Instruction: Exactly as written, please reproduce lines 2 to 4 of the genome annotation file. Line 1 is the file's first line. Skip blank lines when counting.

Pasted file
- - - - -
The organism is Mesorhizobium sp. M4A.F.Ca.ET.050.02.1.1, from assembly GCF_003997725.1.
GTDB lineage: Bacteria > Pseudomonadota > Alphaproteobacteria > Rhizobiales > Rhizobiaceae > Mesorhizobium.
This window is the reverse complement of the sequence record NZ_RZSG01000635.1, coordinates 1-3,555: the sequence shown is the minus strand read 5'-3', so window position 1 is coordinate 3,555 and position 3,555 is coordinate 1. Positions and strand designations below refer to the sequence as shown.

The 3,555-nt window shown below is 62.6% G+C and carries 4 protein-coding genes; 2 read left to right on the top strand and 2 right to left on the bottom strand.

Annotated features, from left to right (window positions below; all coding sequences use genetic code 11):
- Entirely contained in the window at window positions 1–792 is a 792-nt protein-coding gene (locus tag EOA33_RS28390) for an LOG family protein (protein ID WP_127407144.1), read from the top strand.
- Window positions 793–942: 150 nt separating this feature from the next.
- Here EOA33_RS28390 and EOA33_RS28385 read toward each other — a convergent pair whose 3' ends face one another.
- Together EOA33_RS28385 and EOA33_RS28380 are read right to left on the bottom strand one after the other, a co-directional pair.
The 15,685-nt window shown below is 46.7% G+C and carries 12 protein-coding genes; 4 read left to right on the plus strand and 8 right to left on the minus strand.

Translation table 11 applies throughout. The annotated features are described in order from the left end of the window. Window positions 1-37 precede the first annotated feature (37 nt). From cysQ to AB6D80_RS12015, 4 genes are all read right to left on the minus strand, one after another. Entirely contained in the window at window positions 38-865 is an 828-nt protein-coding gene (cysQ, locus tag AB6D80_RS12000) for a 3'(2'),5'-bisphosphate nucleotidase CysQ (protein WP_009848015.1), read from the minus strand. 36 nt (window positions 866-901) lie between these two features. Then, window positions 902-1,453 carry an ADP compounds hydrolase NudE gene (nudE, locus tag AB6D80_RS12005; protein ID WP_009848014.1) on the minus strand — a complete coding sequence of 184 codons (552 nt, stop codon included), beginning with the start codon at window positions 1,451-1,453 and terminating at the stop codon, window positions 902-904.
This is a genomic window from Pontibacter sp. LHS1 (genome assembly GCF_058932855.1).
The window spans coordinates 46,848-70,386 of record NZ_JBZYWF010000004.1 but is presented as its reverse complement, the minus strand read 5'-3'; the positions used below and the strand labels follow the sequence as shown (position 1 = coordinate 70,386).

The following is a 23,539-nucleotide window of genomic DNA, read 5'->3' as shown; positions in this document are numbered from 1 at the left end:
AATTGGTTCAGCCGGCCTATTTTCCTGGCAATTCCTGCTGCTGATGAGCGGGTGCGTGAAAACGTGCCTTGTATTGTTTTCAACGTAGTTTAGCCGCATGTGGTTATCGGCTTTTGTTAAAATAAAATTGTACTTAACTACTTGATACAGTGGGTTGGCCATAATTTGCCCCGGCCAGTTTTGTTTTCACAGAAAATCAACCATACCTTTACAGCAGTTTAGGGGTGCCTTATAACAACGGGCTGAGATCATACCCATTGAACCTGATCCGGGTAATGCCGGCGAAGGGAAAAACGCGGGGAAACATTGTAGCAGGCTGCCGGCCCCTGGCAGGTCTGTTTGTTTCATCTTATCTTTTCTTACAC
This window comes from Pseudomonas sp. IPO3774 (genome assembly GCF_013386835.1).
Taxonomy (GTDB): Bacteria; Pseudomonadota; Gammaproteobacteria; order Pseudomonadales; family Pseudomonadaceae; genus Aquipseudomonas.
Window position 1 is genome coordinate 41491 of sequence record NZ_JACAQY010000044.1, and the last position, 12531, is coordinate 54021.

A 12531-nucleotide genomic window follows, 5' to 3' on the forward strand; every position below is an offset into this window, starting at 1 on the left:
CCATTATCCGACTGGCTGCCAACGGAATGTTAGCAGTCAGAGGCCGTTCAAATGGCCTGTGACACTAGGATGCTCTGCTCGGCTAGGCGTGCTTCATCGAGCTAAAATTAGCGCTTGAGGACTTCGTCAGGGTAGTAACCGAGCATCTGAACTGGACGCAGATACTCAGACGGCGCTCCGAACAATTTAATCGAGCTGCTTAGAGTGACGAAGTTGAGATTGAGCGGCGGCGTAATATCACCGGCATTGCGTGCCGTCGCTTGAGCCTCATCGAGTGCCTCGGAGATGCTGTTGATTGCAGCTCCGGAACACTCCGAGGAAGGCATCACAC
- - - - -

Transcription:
GTDB lineage: Bacteria > Pseudomonadota > Alphaproteobacteria > Rhizobiales > Rhizobiaceae > Mesorhizobium.
This window is the reverse complement of the sequence record NZ_RZSG01000635.1, coordinates 1-3,555: the sequence shown is the minus strand read 5'-3', so window position 1 is coordinate 3,555 and position 3,555 is coordinate 1. Positions and strand designations below refer to the sequence as shown.

The 3,555-nt window shown below is 62.6% G+C and carries 4 protein-coding genes; 2 read left to right on the top strand and 2 right to left on the bottom strand.